As for today, I’ll be busy following DemocracyNZ and the additional candidateS on their party list.
[Deliberate capital S, there]
Announced to date in order of appearance:
Matt King – Northland
Lee Smith – Taranaki-King Country
Steve Cranston – Waikato
Kirsten Murfitt – Tauranga
Martin Langford – Napier
Matt Shelton – Ohāriu
more later today …
Are you brave enough to put money on more than one electorate seat or will you stick to the tired line, any other party is a wasted vote and they won’t get more than 1%?
Jan Tinetti is another Labour failure who shouldn’t be at this country’s cabinet table. Much like Ginny Andersen who arrived in cabinet this week as the Minister of Police.
So, Tinetti wants to do a deal on, Education?
Of course Labour do generally want to stay away from disturbing their mantra – “It’s All About Health and Education.” Labour supporters have been shouting that since, well, at least the 1980s when I first heard that from a campaigner.
Tinetti is a list MP and Labour would like to think she will easily win Tauranga while they keep caning, “Bully-Boy Uffindell” from National over his adolescent misdeads.
That situation left undisturbed … would have resulted in these two women contesting Tauranga while Uffindell watched from the reserve bench. Labour would prefer that.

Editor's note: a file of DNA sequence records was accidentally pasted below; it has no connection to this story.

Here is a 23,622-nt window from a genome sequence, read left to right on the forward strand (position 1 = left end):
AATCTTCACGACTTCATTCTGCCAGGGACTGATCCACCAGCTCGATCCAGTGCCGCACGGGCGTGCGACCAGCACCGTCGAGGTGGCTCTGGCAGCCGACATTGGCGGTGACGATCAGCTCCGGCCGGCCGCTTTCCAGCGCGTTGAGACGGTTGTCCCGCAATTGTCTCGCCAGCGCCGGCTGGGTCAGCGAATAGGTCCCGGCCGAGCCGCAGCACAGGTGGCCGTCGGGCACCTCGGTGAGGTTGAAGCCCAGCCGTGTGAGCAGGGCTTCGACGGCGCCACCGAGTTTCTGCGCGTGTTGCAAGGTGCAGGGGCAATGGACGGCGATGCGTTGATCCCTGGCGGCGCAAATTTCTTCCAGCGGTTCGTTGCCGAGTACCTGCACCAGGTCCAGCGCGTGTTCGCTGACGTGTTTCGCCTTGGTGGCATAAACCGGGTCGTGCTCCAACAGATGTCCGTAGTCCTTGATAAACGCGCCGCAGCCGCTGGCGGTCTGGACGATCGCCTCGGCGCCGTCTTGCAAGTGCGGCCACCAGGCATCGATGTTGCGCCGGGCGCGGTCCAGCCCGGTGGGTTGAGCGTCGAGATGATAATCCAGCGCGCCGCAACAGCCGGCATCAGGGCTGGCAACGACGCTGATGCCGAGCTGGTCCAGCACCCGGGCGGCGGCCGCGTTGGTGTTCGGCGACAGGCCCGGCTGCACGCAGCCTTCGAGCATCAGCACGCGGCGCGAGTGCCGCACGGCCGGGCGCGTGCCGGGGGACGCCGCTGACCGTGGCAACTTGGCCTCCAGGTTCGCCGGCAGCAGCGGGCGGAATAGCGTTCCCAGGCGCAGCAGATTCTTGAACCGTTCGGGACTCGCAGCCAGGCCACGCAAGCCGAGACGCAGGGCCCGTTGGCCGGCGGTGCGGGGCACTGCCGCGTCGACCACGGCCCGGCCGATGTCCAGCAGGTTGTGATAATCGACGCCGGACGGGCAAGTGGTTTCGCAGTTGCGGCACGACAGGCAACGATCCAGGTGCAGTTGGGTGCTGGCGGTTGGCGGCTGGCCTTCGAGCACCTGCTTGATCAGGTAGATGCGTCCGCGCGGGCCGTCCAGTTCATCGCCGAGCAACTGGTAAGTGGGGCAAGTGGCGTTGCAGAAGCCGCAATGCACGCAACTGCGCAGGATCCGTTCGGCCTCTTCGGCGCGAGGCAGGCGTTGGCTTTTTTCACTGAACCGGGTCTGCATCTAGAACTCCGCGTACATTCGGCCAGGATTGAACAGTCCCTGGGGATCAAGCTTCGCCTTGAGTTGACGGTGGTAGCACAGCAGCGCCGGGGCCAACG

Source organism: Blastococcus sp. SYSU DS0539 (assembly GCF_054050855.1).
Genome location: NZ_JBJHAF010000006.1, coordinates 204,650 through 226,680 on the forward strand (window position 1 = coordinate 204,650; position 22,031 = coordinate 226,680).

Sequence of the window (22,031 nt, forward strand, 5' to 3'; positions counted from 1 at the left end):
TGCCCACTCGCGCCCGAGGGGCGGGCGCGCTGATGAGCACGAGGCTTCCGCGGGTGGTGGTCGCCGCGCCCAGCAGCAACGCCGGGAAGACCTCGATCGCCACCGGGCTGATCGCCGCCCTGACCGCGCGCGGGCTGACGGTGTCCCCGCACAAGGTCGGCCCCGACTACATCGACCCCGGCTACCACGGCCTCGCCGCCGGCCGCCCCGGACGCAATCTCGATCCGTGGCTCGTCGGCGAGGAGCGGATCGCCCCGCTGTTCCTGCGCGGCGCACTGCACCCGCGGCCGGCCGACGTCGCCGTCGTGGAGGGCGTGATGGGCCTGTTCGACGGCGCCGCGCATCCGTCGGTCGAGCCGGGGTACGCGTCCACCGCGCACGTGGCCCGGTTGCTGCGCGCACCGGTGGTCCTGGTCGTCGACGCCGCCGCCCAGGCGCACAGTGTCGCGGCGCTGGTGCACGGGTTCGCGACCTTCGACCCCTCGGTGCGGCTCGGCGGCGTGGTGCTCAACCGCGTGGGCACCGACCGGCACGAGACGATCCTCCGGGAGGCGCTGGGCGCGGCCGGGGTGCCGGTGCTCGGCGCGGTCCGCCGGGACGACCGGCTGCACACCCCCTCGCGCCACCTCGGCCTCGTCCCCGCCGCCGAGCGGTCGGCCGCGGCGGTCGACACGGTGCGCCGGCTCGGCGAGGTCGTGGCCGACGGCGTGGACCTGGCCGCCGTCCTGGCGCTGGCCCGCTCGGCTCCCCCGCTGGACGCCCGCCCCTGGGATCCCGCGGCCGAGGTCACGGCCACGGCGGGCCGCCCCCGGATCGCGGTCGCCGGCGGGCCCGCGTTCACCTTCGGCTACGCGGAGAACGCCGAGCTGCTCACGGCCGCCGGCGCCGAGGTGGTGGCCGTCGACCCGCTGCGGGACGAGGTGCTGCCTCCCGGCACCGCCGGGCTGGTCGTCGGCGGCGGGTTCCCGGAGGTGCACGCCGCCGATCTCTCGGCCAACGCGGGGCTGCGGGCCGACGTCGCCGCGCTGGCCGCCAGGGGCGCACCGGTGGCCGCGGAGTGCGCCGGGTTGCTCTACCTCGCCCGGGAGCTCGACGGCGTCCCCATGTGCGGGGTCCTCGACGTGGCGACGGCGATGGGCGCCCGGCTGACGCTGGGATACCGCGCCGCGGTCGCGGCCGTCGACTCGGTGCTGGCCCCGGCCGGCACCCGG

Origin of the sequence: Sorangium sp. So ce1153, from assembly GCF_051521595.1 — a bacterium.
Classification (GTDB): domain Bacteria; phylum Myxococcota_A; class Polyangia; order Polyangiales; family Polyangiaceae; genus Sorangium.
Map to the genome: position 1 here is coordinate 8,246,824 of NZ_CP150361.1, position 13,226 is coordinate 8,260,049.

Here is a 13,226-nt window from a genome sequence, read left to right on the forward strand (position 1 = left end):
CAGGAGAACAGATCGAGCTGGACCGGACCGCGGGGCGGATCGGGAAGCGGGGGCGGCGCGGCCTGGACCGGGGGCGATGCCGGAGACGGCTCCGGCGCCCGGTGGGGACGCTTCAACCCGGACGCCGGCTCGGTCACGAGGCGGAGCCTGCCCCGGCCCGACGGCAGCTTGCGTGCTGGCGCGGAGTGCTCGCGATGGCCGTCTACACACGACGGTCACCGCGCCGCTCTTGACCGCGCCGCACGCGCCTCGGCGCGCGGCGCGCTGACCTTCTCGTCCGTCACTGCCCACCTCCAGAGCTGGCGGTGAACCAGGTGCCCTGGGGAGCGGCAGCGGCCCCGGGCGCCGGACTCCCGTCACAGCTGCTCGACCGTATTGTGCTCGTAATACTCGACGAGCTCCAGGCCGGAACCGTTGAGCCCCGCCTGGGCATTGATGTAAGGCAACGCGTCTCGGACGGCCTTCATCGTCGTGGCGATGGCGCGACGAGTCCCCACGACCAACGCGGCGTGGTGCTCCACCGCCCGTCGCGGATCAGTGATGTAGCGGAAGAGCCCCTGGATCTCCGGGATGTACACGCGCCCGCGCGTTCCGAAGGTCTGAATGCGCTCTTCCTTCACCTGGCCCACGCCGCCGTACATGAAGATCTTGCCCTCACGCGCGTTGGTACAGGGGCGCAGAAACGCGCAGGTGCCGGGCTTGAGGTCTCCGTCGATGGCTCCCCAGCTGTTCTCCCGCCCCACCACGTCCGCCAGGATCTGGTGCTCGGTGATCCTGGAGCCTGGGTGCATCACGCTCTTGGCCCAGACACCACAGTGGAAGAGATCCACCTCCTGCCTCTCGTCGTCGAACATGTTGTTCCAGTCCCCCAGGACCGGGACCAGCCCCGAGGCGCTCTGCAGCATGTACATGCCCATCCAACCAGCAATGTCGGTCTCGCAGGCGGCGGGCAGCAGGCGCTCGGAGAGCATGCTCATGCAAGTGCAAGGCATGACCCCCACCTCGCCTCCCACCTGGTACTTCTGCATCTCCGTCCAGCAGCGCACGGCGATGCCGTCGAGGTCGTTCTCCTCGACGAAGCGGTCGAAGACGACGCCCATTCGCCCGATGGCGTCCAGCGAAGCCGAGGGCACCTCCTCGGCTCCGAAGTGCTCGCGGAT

National had a choice. Either disappear Uffindell or take the fight away from Tinetti or Murfitt.
it’s the way National think in their election strategy.
National went after education and now Tinetti is in a panic. If education is an election issue and her Ministry looks like a lemon that needs squeezing, that levels the playing field or at least makes it possible for the scrap to be between Murfitt and Uffindell – that’s Tauranga material.
Tinetti has only done well in one election and that was the 2020 Covid bomb.
If I said, Murfitt will be the next MP for Tauranga you’d laugh that off but before you do have a read of this…
Now, line these three up, Tinetti, Uffindell and Murfitt and tell me which star shines brightest.
I tend to avoid ‘slice of life’ comparisons in trying to make a point but they can make themselves useful if they create that, ‘light bulb’ moment for the audience.
Education, is the flavour of this week’s political discourse, and so it should be – we’ve waited long enough for reform.
So, let me take you back to a moment in my own primary school education.
(If you read elsewhere, that I had a rural upbringing, don’t despair, I was most fortunately a town and country boy)
It was an ordinary day at a large suburban primary school, and I couldn’t tell you anything else that happened that day.
The class was split into small groups of about 8 children with a teacher for each group. The lesson our group was having revolved around one of those large print, basic readers, that was intended to discover the difference between, “All Ready and Already.”